3 Daily Time-Sponge Tasks You Could Be Delegating

3 Daily Time-Sponge Tasks You Could Be Delegating

Great business leaders don’t rise to the top without significant support. So why do so many of us waste time with daily “time-sponge” tasks (often menial) that soak up valuable energy, when we could be delegating them to perfectly able staff members?

The answer is confoundingly simple: it’s part ego, and part ignorance.

It’s not as if I don’t understand the challenge. As a busy leadership keynote speaker, it’s literally my job to help people understand exactly when to delegate, so they can maximize the time they spend doing what ONLY they can do. Yet for many years, in not-so-blissful ignorance, I probably wasted a good 10 hours every week slogging through my own administrative mud.

That’s a full day of potentially productive work hours—thrown away. Why? Because I’m a successful entrepreneur and leadership keynote speaker, I let my ego trick me into believing that nobody could do these tasks to the level that I could. And, in my ignorance, I had no way of knowing just how much impact taking these tasks off my plate would have on my career.

Here are three daily tasks to think about delegating, and who to tap for the privilege:

1. Prioritizing Emails. Hopefully, you’ve already found a stellar administrative assistant to help manage your calendar, book your travel, return phone calls and handle general office management tasks. But even though I do have a world-class admin, one thing I never thought to delegate was my email.

Although, as a sought-after business speaker, I get upwards of a hundred messages per day, only a small percentage of them require my attention at all—let alone my urgent attention. Yet that’s exactly what I was giving to every single email. Allowing my assistant to take this task off my plate not only gave me back about an hour of my day, it also enabled me to give my full attention to the 5–10 daily missives that really mattered.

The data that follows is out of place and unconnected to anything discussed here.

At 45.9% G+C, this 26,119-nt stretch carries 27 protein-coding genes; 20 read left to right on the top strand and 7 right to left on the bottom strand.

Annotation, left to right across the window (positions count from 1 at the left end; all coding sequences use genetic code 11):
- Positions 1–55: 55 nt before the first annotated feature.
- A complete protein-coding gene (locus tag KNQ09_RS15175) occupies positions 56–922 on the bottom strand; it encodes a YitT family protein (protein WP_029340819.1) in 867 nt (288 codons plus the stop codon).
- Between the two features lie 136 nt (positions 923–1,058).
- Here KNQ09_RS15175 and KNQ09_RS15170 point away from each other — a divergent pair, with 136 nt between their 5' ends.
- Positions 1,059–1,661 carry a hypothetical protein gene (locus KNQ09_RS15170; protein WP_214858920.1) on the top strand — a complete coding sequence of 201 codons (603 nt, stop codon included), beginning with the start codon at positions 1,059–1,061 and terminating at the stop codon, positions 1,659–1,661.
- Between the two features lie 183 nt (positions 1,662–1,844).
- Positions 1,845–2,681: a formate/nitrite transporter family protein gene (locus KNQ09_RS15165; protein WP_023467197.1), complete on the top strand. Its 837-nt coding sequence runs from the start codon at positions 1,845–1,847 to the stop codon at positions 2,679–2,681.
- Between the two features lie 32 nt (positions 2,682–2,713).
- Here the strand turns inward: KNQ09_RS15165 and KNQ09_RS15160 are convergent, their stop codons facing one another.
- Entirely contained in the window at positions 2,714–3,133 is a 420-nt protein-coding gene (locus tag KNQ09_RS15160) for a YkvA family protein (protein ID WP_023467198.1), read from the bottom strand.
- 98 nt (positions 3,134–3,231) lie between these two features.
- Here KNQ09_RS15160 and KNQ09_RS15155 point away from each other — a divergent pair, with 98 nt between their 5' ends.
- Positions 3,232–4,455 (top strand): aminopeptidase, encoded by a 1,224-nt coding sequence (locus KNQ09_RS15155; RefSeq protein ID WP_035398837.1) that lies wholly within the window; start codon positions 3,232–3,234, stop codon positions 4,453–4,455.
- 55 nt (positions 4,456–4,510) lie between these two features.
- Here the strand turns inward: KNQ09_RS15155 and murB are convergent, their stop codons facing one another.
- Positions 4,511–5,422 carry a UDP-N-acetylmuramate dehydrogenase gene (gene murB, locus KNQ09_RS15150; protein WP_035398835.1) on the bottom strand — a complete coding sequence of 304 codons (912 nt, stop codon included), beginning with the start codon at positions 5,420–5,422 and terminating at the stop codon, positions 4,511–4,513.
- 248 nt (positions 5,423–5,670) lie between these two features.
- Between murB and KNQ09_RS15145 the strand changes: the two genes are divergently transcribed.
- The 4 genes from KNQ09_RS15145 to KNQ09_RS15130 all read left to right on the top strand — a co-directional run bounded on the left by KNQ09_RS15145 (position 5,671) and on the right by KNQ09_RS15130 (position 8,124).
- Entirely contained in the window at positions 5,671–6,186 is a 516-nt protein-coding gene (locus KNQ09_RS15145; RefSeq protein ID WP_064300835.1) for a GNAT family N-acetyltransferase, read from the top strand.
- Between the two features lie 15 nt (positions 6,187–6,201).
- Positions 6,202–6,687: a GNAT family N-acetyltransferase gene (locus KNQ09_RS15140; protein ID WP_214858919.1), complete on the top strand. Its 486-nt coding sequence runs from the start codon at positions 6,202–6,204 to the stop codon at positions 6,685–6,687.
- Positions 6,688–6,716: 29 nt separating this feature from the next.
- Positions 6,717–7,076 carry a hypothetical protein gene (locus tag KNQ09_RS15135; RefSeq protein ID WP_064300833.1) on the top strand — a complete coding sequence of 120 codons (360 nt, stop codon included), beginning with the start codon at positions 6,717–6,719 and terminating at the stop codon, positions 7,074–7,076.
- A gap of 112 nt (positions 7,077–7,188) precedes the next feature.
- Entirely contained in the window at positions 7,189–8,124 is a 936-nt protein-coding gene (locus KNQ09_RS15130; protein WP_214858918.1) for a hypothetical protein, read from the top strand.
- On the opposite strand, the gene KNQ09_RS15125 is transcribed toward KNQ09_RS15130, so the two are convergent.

2. Bookkeeping. I don’t mean to suggest you shouldn’t keep your finger on the pulse of your company’s financials. But if you’re still managing the day-to-day books for your business, I invite you to consider the long-term cost of keeping this endeavor on your daily to-do plate.

Not only is this sensitive information better entrusted to a trained accounting professional, bringing in an outside expert can also help uncover trends or errors that you might accidentally overlook. Unless finance makes up the bulk of your educational and/or professional experience, I’d recommend saving your energies for the big-picture thinking.

3. Project Management. Tim Ferris, author of The Four-Hour Work Week, said “To be a good leader, you cannot major in minor things—and you must be less distracted than the competition.” He’s right! How can you successfully run the whole farm if you’re always toiling away in the weeds?

Depending on the size and nature of your business, your project management solution may vary dramatically. For the leadership keynote speaker side of my business, I found that hiring a single, highly competent project manager for each of the two brick-and-mortar offices that I run (one in the U.S., one in the U.K.) was sufficient. One of my longtime clients who needed a larger solution hired a manager-level PM, then relied on that manager to hire a staff and deploy the right software.

When in doubt, default to the “6 Ts of Delegation.”

Here’s the most important thing to remember about delegation—the first task is the hardest. Once you gain confidence in the people to which you’ve entrusted each task, you’ll be amazed at the relief you feel. Entrepreneurs tend to have a control-freak streak, and that’s okay! It got you to where you are today, and this instinct is valuable in the the early days of any business.

But when it’s time to let go (hint: it’s time) and you’re not sure WHAT to let go, try running it through this filter, cleverly conceived by Delegation Ninja Jenny Blake. In my very early delegating days, I used a system similar to the 6 Ts when struggling with letting go of a task. Let it go if it’s:

  1. TINY: Small tasks that seem inconsequential are probably not worth your time. They add up.
  2. TEDIOUS: if it’s simple and straightforward (data entry, document updates), hand it off.
  3. TIME CONSUMING: Apply the 80/20 rule: hand off 80% (legwork) and use 20% to review/edit.
  4. TEACHABLE: If the task is part of a growth area for your employee, it’s worth the teaching time.
  5. TERRIBLE AT: If a task is outside your strength area, everyone benefits from you delegating.
  6. TIME SENSITIVE: Urgent tasks are often hardest to hand off—but have the biggest impact.

Delegation isn’t a completely effortless process; the on-boarding and training process is also time consuming, and there will be hiccups in the natural evolution of your relationship with your support staff. But please believe me when I say that “letting go” of the little things is ABSOLUTELY CRITICAL to your growth—and to the growth of your company. Once you find a groove in that trusting and collaborative relationship, you can get out of the details and focus on what’s essential for you: the big picture.

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